Five ways to make post lockdown picnics on the Central Coast sun safe

by LukeAdmin

With lockdown restrictions easing, Central Coast residents are sure to be planning their outdoor get togethers with loved ones. Cancer Council NSW is sharing their sun safe post lockdown picnic guide to protect everyone from harmful UV rays.

As the weather heats up, the UV across the state hits high levels, meaning irreversible damage is happening to unprotected skin, the type that can cause skin cancer. As people start to gather outdoors, it is important to practice sun safe behaviours.

Twynette Dickinson, Community Lead at Cancer Council’s Central Coast office, said Cancer Council wants to make it as easy as possible to enjoy outdoor gatherings in a sun safe way.

“Many of us are already enjoying Covid safe picnics, and there’s lots of ways you can make sure you’re protecting yourself from the sun”.

Here are our top five tips:

  1. Pack a sun safe picnic bag that includes plenty of sunscreen, sunnies, and some spare sun safe hats. Pick a sunscreen that you like best – there are plenty to choose from. I love the Cancer Council Active range because it feels light and non–greasy on my skin – perfect for the hot weather we have coming up.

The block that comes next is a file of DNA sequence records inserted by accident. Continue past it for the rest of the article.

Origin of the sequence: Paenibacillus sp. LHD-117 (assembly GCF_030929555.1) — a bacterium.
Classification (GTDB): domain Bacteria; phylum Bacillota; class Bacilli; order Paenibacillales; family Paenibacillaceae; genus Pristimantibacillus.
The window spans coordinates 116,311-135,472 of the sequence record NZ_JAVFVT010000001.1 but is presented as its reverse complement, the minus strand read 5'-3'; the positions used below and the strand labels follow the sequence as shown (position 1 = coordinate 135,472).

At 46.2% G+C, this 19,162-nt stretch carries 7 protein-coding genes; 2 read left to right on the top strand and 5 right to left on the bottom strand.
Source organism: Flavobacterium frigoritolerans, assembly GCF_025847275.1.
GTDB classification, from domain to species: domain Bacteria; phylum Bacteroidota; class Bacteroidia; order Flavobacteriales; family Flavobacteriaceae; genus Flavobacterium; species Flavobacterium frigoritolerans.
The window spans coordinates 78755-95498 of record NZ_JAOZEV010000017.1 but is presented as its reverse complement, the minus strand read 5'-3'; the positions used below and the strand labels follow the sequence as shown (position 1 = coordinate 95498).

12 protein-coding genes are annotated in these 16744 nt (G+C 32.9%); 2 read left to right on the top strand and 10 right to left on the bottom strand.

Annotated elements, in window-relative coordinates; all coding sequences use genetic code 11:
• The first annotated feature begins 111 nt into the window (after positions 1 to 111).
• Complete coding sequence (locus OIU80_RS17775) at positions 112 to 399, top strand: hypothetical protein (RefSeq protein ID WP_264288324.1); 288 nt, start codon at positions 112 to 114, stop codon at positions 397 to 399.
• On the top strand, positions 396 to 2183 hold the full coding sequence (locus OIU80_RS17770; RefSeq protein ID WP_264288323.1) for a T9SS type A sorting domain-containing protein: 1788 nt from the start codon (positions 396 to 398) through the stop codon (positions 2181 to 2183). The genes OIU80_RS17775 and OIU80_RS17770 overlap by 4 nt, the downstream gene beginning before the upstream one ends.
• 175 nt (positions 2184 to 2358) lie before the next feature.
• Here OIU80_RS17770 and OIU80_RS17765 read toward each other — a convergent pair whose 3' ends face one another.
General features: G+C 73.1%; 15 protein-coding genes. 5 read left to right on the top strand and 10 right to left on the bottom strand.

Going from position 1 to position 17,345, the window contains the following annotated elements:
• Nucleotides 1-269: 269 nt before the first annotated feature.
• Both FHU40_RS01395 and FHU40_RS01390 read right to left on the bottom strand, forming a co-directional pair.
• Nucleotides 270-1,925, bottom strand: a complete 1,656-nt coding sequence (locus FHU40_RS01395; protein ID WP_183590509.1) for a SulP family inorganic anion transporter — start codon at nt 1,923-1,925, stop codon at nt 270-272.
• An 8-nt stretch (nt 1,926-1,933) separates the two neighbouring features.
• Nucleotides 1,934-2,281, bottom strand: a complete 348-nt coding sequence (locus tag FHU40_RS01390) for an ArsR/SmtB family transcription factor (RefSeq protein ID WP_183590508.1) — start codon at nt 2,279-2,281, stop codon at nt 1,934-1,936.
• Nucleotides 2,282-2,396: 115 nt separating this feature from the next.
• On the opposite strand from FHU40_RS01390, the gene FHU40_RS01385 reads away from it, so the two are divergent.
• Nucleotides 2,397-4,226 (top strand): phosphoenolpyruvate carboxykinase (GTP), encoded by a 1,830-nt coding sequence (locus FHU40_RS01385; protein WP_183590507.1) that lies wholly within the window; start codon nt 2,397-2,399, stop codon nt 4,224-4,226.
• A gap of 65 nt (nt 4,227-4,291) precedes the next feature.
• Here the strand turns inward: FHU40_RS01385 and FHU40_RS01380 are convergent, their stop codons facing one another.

2. Hitting the beach for your picnic? Check out Cancer Council’s new Journey of Hope range, a limited edition swimwear collection that features artwork by Indigenous artist, Riki Salam. The UPF 50+ range has pieces for the whole family and promotes awareness about how cancer impacts Aboriginal and Torres Strait Islander communities.
  3. Stay hydrated and cool. While UV from the sun can still do damage on cool and cloudy days, make sure you manage the heat by staying hydrated. You can add fresh fruit or citrus to your water to add flavour and make it extra refreshing.
  4. Find a spot under a tree or take a beach umbrella. Having your Covid safe picnic in the shade will protect you from the sun and keep you cool.
  5. Download the SunSmart app for UV reminders, tips, and sunscreen advice. Looking at the SunSmart app in the morning has become part of my everyday routine. It tells me the recommended sun protection times in my local area. During spring UV levels are high most of the day, and the best way to protect our skin from the harsh UV rays is to use as many forms of sun protection as possible.

“Whether you’re having a picnic, heading to the beach, or going for a walk, remember to Slip on a shirt, Slop on some sunscreen, Slap on a hat, Seek out shade or bring your own and Slide on some sunnies,” said Ms Dickinson.

“At least 95% of all skin cancers are caused by overexposure to UV. This means nearly all skin cancers can be prevented when we make sun protection a habit. Remember our top five tips when you’re heading outside to meet your family and friends. Our tips will protect you from the sun, reducing your skin cancer risk,” Ms Dickinson concludes.

For more information on how to be sun smart, visit or call 13 11 20.

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